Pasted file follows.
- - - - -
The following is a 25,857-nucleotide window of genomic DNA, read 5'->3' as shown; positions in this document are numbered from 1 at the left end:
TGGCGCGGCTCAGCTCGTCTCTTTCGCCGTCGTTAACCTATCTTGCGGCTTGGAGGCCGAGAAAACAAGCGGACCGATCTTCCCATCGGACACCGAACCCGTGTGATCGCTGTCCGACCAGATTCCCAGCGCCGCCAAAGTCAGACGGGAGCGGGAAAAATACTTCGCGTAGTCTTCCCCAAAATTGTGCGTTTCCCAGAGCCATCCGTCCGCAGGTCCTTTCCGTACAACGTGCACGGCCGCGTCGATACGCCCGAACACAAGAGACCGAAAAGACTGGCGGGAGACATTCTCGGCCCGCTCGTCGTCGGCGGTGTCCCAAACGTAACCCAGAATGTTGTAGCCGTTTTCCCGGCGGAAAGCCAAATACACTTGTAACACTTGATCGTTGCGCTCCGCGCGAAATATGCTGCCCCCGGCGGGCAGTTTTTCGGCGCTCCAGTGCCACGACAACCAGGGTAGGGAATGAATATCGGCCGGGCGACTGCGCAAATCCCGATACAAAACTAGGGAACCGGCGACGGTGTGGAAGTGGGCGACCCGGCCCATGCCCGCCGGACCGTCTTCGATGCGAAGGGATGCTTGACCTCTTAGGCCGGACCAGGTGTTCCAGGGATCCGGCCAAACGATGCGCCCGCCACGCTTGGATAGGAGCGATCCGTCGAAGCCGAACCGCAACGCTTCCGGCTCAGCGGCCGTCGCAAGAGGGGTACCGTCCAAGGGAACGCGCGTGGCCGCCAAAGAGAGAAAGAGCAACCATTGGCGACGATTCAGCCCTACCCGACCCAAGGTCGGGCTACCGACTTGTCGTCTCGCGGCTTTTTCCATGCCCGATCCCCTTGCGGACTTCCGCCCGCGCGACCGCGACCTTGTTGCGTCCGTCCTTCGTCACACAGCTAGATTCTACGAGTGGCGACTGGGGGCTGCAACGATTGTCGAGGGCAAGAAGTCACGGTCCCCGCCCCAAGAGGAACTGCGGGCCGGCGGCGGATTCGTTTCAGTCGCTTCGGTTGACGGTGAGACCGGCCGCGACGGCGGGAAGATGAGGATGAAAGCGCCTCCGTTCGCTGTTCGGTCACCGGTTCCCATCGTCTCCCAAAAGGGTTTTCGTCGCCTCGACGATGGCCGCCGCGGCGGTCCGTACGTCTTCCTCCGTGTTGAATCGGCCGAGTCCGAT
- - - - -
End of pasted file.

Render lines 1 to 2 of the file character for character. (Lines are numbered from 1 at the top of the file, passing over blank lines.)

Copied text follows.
The following is a 25,857-nucleotide window of genomic DNA, read 5'->3' as shown; positions in this document are numbered from 1 at the left end:
TGGCGCGGCTCAGCTCGTCTCTTTCGCCGTCGTTAACCTATCTTGCGGCTTGGAGGCCGAGAAAACAAGCGGACCGATCTTCCCATCGGACACCGAACCCGTGTGATCGCTGTCCGACCAGATTCCCAGCGCCGCCAAAGTCAGACGGGAGCGGGAAAAATACTTCGCGTAGTCTTCCCCAAAATTGTGCGTTTCCCAGAGCCATCCGTCCGCAGGTCCTTTCCGTACAACGTGCACGGCCGCGTCGATACGCCCGAACACAAGAGACCGAAAAGACTGGCGGGAGACATTCTCGGCCCGCTCGTCGTCGGCGGTGTCCCAAACGTAACCCAGAATGTTGTAGCCGTTTTCCCGGCGGAAAGCCAAATACACTTGTAACACTTGATCGTTGCGCTCCGCGCGAAATATGCTGCCCCCGGCGGGCAGTTTTTCGGCGCTCCAGTGCCACGACAACCAGGGTAGGGAATGAATATCGGCCGGGCGACTGCGCAAATCCCGATACAAAACTAGGGAACCGGCGACGGTGTGGAAGTGGGCGACCCGGCCCATGCCCGCCGGACCGTCTTCGATGCGAAGGGATGCTTGACCTCTTAGGCCGGACCAGGTGTTCCAGGGATCCGGCCAAACGATGCGCCCGCCACGCTTGGATAGGAGCGATCCGTCGAAGCCGAACCGCAACGCTTCCGGCTCAGCGGCCGTCGCAAGAGGGGTACCGTCCAAGGGAACGCGCGTGGCCGCCAAAGAGAGAAAGAGCAACCATTGGCGACGATTCAGCCCTACCCGACCCAAGGTCGGGCTACCGACTTGTCGTCTCGCGGCTTTTTCCATGCCCGATCCCCTTGCGGACTTCCGCCCGCGCGACCGCGACCTTGTTGCGTCCGTCCTTCGTCACACAGCTAGATTCTACGAGTGGCGACTGGGGGCTGCAACGATTGTCGAGGGCAAGAAGTCACGGTCCCCGCCCCAAGAGGAACTGCGGGCCGGCGGCGGATTCGTTTCAGTCGCTTCGGTTGACGGTGAGACCGGCCGCGACGGCGGGAAGATGAGGATGAAAGCGCCTCCGTTCGCTGTTCGGTCACCGGTTCCCATCGTCTCCCAAAAGGGTTTTCGTCGCCTCGACGATGGCCGCCGCGGCGGTCCGTACGTCTTCCTCCGTGTTGAATCGGCCGAGTCCGAT